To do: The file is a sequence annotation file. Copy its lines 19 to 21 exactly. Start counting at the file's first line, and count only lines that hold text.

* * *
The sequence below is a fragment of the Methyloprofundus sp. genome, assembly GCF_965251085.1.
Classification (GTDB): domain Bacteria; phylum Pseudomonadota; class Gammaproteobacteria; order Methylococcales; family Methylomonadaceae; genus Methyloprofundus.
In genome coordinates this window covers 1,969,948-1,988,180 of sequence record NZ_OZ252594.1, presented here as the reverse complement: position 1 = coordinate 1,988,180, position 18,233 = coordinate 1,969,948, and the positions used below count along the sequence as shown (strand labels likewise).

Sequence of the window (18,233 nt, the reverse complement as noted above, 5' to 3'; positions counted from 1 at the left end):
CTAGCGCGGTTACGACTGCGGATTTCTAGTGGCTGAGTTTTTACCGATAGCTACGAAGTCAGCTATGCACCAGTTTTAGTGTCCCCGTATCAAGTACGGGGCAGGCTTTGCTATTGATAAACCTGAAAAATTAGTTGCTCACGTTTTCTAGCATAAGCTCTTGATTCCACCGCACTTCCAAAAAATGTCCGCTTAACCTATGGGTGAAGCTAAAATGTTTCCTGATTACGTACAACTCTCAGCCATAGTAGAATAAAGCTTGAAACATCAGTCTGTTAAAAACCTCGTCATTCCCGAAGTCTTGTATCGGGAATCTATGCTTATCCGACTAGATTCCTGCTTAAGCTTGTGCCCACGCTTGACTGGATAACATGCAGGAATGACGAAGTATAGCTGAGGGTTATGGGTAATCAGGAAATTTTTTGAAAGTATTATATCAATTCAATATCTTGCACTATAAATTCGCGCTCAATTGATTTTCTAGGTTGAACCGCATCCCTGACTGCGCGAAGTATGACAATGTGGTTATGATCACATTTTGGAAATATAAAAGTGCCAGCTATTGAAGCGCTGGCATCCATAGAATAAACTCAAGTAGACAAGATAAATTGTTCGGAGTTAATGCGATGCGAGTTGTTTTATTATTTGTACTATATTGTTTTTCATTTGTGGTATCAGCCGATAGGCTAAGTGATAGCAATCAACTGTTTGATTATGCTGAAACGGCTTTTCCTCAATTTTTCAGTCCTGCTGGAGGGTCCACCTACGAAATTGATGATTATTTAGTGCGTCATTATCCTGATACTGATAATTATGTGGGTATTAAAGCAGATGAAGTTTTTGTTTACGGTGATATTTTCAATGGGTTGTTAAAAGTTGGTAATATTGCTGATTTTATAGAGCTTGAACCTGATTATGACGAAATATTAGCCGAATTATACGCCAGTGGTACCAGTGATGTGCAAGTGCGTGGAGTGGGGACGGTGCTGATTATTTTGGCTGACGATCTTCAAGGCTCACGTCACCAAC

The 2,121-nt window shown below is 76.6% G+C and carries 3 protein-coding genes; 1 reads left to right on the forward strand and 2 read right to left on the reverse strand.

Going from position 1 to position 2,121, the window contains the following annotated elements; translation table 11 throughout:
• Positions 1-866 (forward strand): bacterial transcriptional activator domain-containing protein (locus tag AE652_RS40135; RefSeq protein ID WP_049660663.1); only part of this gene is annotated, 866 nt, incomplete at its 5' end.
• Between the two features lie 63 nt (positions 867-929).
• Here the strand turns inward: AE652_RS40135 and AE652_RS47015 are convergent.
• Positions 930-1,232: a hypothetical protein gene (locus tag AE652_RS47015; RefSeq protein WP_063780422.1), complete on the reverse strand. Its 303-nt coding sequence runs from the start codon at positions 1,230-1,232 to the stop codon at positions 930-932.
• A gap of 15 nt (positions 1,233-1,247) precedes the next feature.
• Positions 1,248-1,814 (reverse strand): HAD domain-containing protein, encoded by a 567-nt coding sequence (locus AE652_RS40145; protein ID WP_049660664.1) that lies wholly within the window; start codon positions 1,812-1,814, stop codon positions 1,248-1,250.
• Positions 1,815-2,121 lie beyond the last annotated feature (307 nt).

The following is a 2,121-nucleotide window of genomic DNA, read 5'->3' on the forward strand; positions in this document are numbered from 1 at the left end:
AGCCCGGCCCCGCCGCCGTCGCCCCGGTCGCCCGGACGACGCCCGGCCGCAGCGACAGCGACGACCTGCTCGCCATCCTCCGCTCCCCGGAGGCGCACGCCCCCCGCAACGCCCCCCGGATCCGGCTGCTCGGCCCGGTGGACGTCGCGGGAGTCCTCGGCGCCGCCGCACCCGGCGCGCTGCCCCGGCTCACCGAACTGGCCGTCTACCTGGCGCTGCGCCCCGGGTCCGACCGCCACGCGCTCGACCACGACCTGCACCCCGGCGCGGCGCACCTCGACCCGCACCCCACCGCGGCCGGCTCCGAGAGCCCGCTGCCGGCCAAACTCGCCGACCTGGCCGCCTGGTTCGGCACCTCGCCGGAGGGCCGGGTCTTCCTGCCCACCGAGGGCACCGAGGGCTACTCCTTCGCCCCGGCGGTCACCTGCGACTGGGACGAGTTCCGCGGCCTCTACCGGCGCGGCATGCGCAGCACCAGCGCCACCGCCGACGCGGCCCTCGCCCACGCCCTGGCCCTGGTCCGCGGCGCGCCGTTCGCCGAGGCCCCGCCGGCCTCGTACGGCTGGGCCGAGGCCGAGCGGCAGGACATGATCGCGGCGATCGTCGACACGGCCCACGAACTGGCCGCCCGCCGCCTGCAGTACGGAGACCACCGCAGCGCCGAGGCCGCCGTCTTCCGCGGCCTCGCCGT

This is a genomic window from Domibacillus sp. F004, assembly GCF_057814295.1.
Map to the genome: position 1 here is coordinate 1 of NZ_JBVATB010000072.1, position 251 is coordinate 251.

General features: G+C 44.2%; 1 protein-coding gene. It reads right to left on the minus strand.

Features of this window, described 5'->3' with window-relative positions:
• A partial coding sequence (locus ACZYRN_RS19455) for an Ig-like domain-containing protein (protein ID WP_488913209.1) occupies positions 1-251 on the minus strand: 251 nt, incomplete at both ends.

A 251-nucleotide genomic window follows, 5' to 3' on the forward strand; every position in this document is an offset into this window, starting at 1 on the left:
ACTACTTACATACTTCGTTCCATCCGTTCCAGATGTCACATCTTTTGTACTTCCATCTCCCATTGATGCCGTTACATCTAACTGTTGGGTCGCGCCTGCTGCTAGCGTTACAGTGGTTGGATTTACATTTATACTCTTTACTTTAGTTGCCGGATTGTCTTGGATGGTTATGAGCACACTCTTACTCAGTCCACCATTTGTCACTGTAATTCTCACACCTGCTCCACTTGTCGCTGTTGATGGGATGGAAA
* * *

General features: G+C 44.2%; 1 protein-coding gene. It reads right to left on the minus strand.

Features of this window, described 5'->3' with window-relative positions:
• A partial coding sequence (locus ACZYRN_RS19455) for an Ig-like domain-containing protein (protein ID WP_488913209.1) occupies positions 1-251 on the minus strand: 251 nt, incomplete at both ends.